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Pandora's Lunchbox: How Processed Food Took Over the American Mealby Melanie Warner
Synopses & ReviewsPlease note that used books may not include additional media (study guides, CDs, DVDs, solutions manuals, etc.) as described in the publisher comments.
In the tradition of Fast Food Nation and The Omnivore’s Dilemma a fascinating and cutting-edge look at the scary truth about what really goes into our food.
If a piece of individually wrapped cheese retains its shape, color, and texture for years, what does it say about the food we eat and feed our children? Former New York Times business reporter and mother Melanie Warner decided to explore that question when she observed the phenomenon of the indestructible cheese. She began an investigative journey that takes her to research labs, food science departments, and factories around the country. What she discovered provides a rare, eye-opening — and sometimes disturbing — account of what we’re really eating. Warner looks at how decades of food science have resulted in the cheapest, most abundant, most addictive, and most nutritionally devastating food in the world, and she uncovers startling evidence about the profound health implications of the packaged and fast foods that we eat on a daily basis.
From breakfast cereal to chicken subs to nutrition bars, processed foods account for roughly 70 percent of our nation’s calories. Despite the growing presence of farmers’ markets and organic produce, strange food additives are nearly impossible to avoid. Combining meticulous research, vivid writing, and cultural analysis, Warner blows the lid off the largely undocumented — and lightly regulated — world of chemically treated and processed foods and lays bare the potential price we may pay for consuming even so-called “healthy” foods.
“In Pandora’s Lunchbox, Melanie Warner has produced an engaging account of how today’s ‘food processing industrial complex’ replaced real foods with the inventions of food science. Her history of how this happened and who benefits from these inventions should be enough to inspire everyone to get back into the kitchen and start cooking.” Marion Nestle, Professor of Nutrition, Food Studies, and Public Health at New York University and coauthor of Why Calories Count: From Science to Politics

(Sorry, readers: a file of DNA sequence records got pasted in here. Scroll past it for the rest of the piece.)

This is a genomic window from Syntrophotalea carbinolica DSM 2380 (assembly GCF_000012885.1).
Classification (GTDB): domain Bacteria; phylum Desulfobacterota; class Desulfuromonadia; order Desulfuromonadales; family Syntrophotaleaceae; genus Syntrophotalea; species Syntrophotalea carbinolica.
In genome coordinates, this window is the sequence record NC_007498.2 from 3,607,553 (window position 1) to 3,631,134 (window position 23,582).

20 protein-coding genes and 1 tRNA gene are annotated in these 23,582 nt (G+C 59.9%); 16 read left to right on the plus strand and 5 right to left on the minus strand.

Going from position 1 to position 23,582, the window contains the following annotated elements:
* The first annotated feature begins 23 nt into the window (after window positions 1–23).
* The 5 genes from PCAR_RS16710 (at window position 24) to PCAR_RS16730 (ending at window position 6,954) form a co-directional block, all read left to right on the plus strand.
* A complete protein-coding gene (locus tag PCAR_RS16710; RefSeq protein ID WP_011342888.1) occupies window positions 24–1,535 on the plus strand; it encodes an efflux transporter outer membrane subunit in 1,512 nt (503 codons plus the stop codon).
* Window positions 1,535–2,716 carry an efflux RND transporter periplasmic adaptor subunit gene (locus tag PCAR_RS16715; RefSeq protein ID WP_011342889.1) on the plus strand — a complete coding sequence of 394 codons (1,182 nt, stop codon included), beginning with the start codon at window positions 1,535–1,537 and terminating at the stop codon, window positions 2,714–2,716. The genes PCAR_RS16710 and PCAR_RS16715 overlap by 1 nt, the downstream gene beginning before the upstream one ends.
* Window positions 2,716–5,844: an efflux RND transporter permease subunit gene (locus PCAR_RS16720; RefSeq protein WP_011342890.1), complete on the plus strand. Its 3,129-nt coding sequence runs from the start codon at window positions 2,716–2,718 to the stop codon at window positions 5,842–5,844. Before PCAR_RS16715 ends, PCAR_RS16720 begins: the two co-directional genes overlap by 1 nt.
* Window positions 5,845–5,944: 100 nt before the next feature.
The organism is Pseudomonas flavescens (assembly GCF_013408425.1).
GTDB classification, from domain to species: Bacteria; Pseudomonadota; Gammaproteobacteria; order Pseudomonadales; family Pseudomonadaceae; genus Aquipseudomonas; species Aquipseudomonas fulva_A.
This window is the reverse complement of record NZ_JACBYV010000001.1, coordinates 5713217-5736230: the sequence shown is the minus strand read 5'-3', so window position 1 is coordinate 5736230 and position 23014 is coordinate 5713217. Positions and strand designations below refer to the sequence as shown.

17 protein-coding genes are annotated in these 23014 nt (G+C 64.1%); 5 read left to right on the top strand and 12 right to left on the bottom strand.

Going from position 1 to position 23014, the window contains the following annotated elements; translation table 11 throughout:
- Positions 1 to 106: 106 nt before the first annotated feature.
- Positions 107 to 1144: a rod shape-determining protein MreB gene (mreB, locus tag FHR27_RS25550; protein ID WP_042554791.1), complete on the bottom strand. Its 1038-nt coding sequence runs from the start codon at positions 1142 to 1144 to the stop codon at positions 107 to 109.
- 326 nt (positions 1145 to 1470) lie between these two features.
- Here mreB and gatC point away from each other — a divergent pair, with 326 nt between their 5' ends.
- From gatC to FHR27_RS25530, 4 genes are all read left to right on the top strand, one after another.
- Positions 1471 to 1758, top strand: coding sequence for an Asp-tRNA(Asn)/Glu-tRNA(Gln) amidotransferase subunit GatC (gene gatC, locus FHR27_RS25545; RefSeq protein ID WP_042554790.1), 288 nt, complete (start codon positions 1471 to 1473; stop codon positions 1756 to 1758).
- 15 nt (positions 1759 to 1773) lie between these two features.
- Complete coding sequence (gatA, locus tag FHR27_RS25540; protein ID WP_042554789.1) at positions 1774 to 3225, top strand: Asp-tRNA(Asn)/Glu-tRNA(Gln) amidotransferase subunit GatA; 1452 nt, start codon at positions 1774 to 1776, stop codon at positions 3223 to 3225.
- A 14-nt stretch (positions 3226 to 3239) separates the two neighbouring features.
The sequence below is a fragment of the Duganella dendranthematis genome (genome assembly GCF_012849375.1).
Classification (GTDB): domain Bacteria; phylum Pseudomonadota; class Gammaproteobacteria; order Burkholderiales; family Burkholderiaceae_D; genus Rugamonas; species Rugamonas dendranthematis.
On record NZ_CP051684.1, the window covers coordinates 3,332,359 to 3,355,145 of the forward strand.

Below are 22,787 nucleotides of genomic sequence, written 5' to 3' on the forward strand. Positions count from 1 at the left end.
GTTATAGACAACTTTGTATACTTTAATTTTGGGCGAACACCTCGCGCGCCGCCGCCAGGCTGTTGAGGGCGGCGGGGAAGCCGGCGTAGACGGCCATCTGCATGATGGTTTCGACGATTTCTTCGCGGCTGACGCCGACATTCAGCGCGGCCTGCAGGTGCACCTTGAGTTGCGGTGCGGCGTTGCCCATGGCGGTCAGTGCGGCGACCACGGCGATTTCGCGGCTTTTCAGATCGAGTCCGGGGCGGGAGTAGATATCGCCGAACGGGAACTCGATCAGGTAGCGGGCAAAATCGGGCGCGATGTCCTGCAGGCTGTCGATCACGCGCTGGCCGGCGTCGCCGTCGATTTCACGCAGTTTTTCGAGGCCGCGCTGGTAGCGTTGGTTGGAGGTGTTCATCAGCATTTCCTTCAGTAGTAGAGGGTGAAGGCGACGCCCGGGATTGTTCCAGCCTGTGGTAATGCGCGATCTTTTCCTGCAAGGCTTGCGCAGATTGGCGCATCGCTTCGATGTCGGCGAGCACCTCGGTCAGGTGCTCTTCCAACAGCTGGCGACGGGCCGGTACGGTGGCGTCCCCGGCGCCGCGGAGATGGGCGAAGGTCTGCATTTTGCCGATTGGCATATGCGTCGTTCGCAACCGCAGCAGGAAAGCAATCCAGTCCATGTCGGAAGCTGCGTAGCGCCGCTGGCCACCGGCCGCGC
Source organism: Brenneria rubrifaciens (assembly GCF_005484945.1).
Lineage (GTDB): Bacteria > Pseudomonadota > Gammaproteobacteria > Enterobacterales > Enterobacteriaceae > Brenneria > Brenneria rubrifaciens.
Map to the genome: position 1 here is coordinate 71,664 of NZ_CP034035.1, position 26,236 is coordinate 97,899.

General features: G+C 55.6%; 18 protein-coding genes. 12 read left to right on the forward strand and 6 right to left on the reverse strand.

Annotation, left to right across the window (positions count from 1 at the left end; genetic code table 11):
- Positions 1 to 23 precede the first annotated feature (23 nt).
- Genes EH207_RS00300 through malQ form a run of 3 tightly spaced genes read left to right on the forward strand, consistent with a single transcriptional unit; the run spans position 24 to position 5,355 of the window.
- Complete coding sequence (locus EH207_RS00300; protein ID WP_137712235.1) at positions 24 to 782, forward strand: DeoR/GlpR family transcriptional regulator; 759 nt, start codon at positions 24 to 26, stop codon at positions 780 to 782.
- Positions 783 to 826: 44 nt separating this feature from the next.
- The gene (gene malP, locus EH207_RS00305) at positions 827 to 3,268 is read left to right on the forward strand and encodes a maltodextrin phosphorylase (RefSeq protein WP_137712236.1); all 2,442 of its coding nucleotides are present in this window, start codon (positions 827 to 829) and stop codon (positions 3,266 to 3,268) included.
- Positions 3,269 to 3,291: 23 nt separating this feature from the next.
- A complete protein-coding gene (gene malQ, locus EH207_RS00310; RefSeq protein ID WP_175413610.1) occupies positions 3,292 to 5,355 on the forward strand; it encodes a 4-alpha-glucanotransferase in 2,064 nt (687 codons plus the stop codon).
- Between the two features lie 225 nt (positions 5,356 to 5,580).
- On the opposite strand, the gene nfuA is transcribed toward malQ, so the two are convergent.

"Pandora's Lunchbox is a brilliant and fascinating exploration of how our food gets processed, its powerful effects on our health, and what we can do about it. Highly recommended!" Dean Ornish M.D., author of Eat More, Weigh Less, and The Spectrum: A Scientifically Proven Program to Feel Better, Live Longer, Lose Weight, and Gain Health
"Melanie Warner is a journalist of keen skill, and in Pandora's Lunchbox she pries the lid off well-packaged secrets about how our so-called food is made. The resulting bounty of insights and revelations is almost overwhelming. This is a book of stunning, at times shocking truths, told in a crisp, compelling narrative. Of profound importance for everyone who eats." David L. Katz, MD, MPH, FACPM, FACP, Director of Yale University Prevention Research Center and Director of Integrative Medicine Center at Griffin Hospital
“Warner pulls back the curtain to reveal the industry secrets of how our most basic staples are being transformed into processed foodstuffs to boost profits. We get an (un)healthy dose of hexane-extraction, gun puffing and roast chicken type flavor, but like the best investigative journalists, she uses the personal stories of food scientists, innovators, and crusaders not to mention her own home experiments, to show why you’ll want to think twice before hitting the drive-thru or reaching for that ‘health bar.’” Robert Kenner, director of Food, Inc.
“In the tradition of Fast Food Nation and The Omnivore’s Dilemma is a fascinating and cutting-edge look at the scary truth about what really goes into our food.” Publishers Weekly
About the Author
Melanie Warner is a freelance writer for various publications, including the New York Times, Fast Company, and CBSnews.com. She has spent the past fifteen years writing about business. For two years, she was a staff reporter for the New York Times covering the food industry. Before that, she spent seven years as a writer at Fortune magazine, where among other things, she wrote about the dot com boom in Silicon Valley. She lives in Colorado with her husband and two young boys.
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